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Teaching Goliath without tears: Treading carefully as a Scripture teacher

OBADIAH SLOPE

Saturday 23 April 2016 

Off with his head: All the Scripture teachers who use the Connect books to teach Scripture (SRE or SRI in various states) found themselves in the news this week when Goliath hit the headlines. Actually, he was in the headlines because according to the lesson plan he lost his head – and the idea was that kids would act out the story.

That included the bit where David grabs Goliath’s sword and cuts off the giant’s head. After a column on Fairfax websites by a board member of the Rationalist Society of Australia hit the headlines, Youthworks, the publishers of Connect, announced they would “update our teaching guide for this lesson”.

What to teach: Obadiah hopes this is a storm in a teacup, but it raises an interesting debate. Obadiah heard two responses in favour of telling the whole story. “It is in the Bible so why not teach it?” and “Surely years five and six are old enough to act this out.” Obadiah needs to declare an interest here – when he taught the lesson a few weeks ago he left the beheading out, and used the Jesus Storybook Bible video instead – a series that tends to tell Bible stories really well.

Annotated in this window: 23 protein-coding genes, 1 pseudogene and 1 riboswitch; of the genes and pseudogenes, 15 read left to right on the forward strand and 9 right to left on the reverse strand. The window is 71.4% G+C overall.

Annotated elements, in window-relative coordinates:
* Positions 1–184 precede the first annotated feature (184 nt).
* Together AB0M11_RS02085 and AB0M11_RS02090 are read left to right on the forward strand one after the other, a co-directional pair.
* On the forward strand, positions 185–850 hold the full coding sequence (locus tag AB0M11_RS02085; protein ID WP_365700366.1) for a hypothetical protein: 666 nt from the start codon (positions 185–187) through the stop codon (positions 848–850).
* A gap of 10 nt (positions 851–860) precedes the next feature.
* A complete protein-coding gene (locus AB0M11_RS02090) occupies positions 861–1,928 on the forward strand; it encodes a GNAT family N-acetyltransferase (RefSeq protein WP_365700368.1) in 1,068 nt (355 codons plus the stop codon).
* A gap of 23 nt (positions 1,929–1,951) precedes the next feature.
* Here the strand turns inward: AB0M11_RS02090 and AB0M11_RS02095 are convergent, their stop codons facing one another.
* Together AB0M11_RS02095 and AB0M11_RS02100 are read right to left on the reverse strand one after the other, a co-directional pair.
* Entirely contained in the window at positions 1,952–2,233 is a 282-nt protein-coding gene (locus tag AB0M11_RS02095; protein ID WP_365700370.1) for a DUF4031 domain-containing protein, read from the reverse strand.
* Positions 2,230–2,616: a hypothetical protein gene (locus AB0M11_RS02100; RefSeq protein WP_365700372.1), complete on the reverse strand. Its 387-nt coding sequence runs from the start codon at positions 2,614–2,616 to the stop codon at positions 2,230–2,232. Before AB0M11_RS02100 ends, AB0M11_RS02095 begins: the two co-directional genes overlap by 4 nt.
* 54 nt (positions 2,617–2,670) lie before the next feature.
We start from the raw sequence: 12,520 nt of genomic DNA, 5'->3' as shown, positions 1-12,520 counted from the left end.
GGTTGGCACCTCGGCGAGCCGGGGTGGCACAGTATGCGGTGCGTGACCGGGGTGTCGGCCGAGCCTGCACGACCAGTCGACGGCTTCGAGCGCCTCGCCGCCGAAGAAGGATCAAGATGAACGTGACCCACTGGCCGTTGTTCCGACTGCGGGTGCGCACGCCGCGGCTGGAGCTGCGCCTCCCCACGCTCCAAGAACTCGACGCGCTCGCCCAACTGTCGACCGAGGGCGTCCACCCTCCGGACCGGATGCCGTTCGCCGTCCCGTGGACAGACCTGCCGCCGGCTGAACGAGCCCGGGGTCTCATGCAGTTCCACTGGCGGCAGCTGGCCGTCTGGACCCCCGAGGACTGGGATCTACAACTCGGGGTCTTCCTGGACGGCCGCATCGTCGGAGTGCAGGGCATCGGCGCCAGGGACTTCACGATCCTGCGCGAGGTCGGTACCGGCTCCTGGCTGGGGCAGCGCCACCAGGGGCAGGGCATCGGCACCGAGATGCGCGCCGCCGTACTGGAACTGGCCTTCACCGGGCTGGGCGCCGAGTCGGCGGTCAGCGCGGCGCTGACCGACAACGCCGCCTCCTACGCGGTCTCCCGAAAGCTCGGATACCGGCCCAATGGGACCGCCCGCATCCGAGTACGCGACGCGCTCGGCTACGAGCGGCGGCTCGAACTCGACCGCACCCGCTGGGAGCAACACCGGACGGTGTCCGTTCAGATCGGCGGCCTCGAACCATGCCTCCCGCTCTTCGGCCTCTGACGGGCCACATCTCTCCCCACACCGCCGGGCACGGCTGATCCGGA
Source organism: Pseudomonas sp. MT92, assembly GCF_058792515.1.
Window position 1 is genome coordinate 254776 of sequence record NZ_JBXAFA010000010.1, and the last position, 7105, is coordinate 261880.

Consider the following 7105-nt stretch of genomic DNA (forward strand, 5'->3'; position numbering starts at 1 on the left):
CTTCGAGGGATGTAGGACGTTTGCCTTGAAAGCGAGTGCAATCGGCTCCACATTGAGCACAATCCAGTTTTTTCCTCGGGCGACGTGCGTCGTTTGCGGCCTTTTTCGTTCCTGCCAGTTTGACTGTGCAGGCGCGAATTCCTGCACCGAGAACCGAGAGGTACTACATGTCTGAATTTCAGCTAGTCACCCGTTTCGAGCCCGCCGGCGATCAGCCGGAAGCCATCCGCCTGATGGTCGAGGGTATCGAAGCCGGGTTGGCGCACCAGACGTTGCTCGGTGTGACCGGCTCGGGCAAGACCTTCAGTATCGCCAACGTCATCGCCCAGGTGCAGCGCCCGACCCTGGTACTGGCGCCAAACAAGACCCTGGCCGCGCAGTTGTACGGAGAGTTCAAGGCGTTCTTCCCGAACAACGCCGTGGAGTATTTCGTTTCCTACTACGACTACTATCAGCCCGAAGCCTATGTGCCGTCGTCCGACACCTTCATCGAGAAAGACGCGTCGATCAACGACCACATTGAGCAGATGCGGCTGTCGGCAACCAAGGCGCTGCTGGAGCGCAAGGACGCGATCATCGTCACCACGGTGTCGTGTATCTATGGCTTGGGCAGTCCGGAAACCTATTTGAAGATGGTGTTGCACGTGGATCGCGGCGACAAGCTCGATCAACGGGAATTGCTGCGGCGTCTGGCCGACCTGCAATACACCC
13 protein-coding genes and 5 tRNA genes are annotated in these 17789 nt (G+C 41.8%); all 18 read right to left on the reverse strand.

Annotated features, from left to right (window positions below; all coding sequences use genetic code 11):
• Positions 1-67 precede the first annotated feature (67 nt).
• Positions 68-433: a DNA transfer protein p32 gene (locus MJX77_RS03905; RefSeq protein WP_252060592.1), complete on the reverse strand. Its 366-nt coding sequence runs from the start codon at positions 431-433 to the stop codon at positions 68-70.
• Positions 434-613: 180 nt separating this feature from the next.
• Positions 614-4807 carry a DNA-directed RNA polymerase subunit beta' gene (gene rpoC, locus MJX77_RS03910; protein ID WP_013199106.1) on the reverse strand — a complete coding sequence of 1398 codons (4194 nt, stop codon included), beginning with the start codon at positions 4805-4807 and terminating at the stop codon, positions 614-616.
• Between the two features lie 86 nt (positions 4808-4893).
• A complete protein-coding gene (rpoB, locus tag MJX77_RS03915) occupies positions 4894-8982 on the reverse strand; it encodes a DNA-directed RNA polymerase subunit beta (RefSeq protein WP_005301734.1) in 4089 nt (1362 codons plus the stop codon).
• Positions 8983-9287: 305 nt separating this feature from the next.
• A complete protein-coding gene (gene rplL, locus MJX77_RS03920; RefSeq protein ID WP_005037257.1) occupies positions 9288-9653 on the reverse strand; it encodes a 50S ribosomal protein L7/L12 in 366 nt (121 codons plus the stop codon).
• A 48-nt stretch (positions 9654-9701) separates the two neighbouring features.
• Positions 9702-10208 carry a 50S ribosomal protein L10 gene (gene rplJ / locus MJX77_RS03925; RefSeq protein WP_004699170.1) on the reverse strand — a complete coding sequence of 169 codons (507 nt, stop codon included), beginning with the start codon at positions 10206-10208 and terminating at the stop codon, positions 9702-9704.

What not to teach: People using the “It’s in the Bible so why not teach it?” argument are expressing a concern about the Bible being censored rather than saying the Goliath beheading MUST be taught to eleven and twelve-year-olds, I think. Let’s accept that this concern about censorship is valid, but it is more than likely that they have been careful in selecting which bits of the Bible to teach children of various ages if they have been doing it for very long.

And teaching Scripture (SRI, SRE) in schools is very different from Sunday school. There are some kids who might be used to the beheading story, and have heard it before, but others may react to it – there will be a wide range of children in the class and being there for one lesson a week does not mean you know them.

The lesson from the lesson: For those with the privilege of teaching about Jesus in public schools, let’s do it as well as we can. We can’t presume the community supports us; we have to do our best to earn their respect.


Paper wars: John Dickson of the Centre for Public Christianity subscribed to The Australian a couple of weeks ago. The very next week he was on the front page (for a story about Facebook deleting a post of his about, sigh, same-sex marriage). Guess he won’t be going back to the Sydney Morning Herald, now.

Quote of the week: “I have been — and remain — very grateful to you for your prayers and to God for his steadfast love. I have indeed seen his faithfulness.” Queen Elizabeth II in the foreword of the book, The Servant Queen and the King She Serves, distributed across Britain this week for her (real) birthday. It was published by Hope Together, Bible Society and the London institute for Contemporary Christianity.

 

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